Lawyers and Literature

James R. Elkins
|| College of Law || West Virginia University ||

Assignment: Wednesday, March 1. 2017
Melville, Bartleby, the Scrivener

March 8. 2017: Spring Break

Assignment: Wednesday, March 15, 2017
Tolstoy, The Death of Ivan Ilych

Assignment: Wednesday, March 22, 2017
Leslie Hall Pinder, On Double Tracks

Assignment: Wednesday, March 29, 2017
An Evening for James Clarke's Poetry

A Future Assignment
:: Stories ::
"Dominion"--Richard Ford
"Equitable Awards"--Louis Auchincloss

Syllabus: Spring-2017 Evaluation: Spring-2017

Tentative Reading Assignments | Spring | 2017

Assignments Archive | Spring | 2017

"It will be obvious by now that I am still in love with the word, still faithfully wed to text, and especially literary text. Reading such text remains, for me, the most interactive thing that we as humans do, converting these little black squiggles on white backgrounds into vast landscapes, ancient battlegrounds, and distant galaxies, into events more vivid than those on the news or on the streets outside with characters we know better than we know our own families and friends. That’s what writers invented: this enlargement of our imaginative powers." –Robert Coover, Literary Hypertext: The Passing of the Golden Age [originally published, Feed, 2000] [online text]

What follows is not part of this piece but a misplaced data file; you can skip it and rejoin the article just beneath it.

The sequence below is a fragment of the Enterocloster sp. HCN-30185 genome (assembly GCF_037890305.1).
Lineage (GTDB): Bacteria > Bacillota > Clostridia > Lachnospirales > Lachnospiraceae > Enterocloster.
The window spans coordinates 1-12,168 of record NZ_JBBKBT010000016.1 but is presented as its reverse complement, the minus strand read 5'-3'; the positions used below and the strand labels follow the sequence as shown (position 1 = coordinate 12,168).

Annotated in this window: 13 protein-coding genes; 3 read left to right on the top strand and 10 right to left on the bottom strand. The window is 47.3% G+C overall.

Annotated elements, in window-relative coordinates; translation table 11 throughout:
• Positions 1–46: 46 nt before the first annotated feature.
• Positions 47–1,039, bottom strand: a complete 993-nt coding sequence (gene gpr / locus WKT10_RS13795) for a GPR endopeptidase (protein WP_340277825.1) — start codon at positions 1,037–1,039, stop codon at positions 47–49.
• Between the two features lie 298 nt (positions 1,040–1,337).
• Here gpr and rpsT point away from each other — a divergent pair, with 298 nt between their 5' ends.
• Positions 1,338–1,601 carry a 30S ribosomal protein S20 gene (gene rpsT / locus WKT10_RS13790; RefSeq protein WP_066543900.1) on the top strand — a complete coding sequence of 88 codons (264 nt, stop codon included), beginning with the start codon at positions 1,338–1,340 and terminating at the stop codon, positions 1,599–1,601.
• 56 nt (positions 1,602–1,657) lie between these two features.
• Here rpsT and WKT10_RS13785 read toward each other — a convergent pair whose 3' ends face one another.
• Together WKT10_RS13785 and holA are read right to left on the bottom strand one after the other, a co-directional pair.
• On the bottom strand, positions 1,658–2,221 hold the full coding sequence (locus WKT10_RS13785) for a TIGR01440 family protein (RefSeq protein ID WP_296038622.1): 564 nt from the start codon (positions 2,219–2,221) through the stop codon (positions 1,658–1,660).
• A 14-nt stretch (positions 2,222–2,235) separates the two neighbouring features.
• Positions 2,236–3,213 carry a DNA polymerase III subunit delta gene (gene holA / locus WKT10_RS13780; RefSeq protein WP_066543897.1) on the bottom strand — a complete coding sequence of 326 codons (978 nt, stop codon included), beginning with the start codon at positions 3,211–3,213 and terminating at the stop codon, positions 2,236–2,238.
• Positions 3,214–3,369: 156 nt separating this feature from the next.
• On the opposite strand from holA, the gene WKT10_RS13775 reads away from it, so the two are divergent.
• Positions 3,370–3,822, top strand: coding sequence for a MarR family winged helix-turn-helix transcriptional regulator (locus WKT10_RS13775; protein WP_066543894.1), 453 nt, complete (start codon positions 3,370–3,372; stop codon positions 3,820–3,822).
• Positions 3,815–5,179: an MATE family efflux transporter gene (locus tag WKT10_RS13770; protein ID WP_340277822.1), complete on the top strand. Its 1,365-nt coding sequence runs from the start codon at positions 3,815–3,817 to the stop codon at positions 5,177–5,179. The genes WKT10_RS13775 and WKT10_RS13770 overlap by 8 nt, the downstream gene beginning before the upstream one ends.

"Every now and then one comes across some really powerful character in an out of the way place. I mean a really powerful character who writes, or paints, or walks up and down and thinks, like some overwhelming animal in a corner of the zoo. Personally, I feel terribly in need of encountering some such character." –Wallace Stevens, letter to Henry Church, dated November 20, 1945, in Holly Stevens (ed.), Letters of Wallace Stevens 517-518 (Berkeley: University of California Press, 1996)(1966)] [Wallace Stevens was a lawyer and a poet]


Cover | Table of Contents

Prologue: “Tell Me a Story”

Chapter 1: Claiming Law School as a Place of Stories

Chapter 2: The Law World Gets Real

Chapter 3: Meditations on the Fictions We Live

Chapter 4: A Letter to My Friend, Lowell Komie

Chapter 5: Stories Take Center Stage

Chapter 6: The Lawyer in “Law and Literature”

Chapter 7: Our Work with Stories

Chapter 8: The Conversation about Lawyers & Literature Continues

Chapter 9: Listening To Others Talk About What We Are Trying
to Do in Lawyers & Literature
:: Pt2 of Chapter 9

Chapter 10: Talking with Rebecca and Clara about Their Encounter
with Fictional Lawyers

Chapter 11: An Autobiographical Postscript


A Student Guide to Stories in the Education of Lawyers


Reading Strategies Reflective Reading Exercises

Read to Write
On Writing Writing Resources Archive  Selected Videos: Writing the Course

  Web Site Created for Students at the College of Law, West Virginia University

Professor James R. Elkins

[This website was created & first posted: August, 1998]
[Revisions :: 1999-2017]

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